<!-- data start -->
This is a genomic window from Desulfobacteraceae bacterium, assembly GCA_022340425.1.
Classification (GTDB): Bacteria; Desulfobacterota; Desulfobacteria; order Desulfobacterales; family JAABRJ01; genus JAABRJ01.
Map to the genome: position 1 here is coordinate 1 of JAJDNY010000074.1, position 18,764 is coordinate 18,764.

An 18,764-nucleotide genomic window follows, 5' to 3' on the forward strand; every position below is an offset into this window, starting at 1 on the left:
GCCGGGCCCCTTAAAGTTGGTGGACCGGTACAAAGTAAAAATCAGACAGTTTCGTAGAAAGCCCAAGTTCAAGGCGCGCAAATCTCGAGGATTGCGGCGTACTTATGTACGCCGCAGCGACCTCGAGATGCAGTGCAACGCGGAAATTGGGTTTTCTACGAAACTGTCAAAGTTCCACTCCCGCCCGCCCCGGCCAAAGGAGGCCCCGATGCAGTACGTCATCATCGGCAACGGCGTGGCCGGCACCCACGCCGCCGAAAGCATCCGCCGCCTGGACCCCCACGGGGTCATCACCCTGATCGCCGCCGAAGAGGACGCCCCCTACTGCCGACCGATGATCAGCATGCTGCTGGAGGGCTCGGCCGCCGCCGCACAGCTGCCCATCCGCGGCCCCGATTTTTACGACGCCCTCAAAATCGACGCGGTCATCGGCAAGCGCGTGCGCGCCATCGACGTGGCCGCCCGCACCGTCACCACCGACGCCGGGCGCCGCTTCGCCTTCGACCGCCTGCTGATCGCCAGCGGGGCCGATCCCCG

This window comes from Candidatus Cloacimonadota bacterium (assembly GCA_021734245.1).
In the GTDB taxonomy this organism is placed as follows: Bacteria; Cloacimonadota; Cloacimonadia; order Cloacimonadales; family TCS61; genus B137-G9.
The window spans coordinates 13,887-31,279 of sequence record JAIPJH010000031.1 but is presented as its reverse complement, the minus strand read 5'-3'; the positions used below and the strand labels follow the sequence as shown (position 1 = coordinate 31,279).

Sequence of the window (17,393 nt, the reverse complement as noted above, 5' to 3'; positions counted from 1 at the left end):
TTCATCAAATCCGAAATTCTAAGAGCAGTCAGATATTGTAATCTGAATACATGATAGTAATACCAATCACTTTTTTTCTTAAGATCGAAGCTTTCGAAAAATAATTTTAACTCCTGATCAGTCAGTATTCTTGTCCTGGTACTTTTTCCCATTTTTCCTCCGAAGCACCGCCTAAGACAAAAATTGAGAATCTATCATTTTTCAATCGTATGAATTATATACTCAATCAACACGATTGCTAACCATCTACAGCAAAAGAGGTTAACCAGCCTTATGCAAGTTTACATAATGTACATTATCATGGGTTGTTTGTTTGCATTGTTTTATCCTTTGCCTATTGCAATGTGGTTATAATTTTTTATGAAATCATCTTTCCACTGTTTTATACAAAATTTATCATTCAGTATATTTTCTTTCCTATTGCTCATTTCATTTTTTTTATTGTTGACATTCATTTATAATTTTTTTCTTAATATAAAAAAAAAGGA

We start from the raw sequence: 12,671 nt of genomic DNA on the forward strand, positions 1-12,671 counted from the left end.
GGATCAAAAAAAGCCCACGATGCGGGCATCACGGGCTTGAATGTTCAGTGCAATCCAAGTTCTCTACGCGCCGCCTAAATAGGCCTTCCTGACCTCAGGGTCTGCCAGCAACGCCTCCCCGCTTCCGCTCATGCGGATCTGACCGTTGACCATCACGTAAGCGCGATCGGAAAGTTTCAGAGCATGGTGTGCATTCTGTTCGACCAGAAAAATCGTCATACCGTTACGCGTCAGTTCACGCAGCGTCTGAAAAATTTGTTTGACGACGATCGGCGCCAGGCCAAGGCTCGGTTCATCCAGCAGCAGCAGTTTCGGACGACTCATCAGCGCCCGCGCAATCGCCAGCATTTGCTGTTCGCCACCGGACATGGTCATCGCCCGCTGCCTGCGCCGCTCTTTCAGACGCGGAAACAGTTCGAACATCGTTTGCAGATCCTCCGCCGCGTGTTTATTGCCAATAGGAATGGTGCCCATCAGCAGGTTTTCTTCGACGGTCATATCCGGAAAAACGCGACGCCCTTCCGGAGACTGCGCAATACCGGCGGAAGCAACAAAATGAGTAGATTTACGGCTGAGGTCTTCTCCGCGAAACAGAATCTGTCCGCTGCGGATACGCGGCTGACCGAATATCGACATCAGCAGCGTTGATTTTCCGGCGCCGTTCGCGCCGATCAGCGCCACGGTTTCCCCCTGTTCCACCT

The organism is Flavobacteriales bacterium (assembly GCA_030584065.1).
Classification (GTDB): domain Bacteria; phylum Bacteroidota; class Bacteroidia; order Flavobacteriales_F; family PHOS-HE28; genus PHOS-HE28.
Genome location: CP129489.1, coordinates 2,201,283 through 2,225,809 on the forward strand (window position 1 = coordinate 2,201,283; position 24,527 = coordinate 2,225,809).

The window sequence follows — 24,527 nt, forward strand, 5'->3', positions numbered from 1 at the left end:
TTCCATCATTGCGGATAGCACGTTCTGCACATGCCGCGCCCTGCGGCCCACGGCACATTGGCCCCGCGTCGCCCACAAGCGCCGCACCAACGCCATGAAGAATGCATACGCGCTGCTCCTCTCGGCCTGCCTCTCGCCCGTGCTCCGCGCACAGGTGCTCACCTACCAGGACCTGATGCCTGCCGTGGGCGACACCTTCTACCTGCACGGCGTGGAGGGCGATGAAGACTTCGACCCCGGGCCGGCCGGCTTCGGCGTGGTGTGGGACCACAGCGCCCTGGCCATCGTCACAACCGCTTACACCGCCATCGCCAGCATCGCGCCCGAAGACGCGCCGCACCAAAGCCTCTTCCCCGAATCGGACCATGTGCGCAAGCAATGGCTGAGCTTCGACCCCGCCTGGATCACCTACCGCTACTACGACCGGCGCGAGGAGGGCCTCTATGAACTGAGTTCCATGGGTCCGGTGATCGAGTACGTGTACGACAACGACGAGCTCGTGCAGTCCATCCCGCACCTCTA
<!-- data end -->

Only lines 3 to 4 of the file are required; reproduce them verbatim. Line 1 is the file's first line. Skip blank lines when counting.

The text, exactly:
Map to the genome: position 1 here is coordinate 1 of JAJDNY010000074.1, position 18,764 is coordinate 18,764.

An 18,764-nucleotide genomic window follows, 5' to 3' on the forward strand; every position below is an offset into this window, starting at 1 on the left: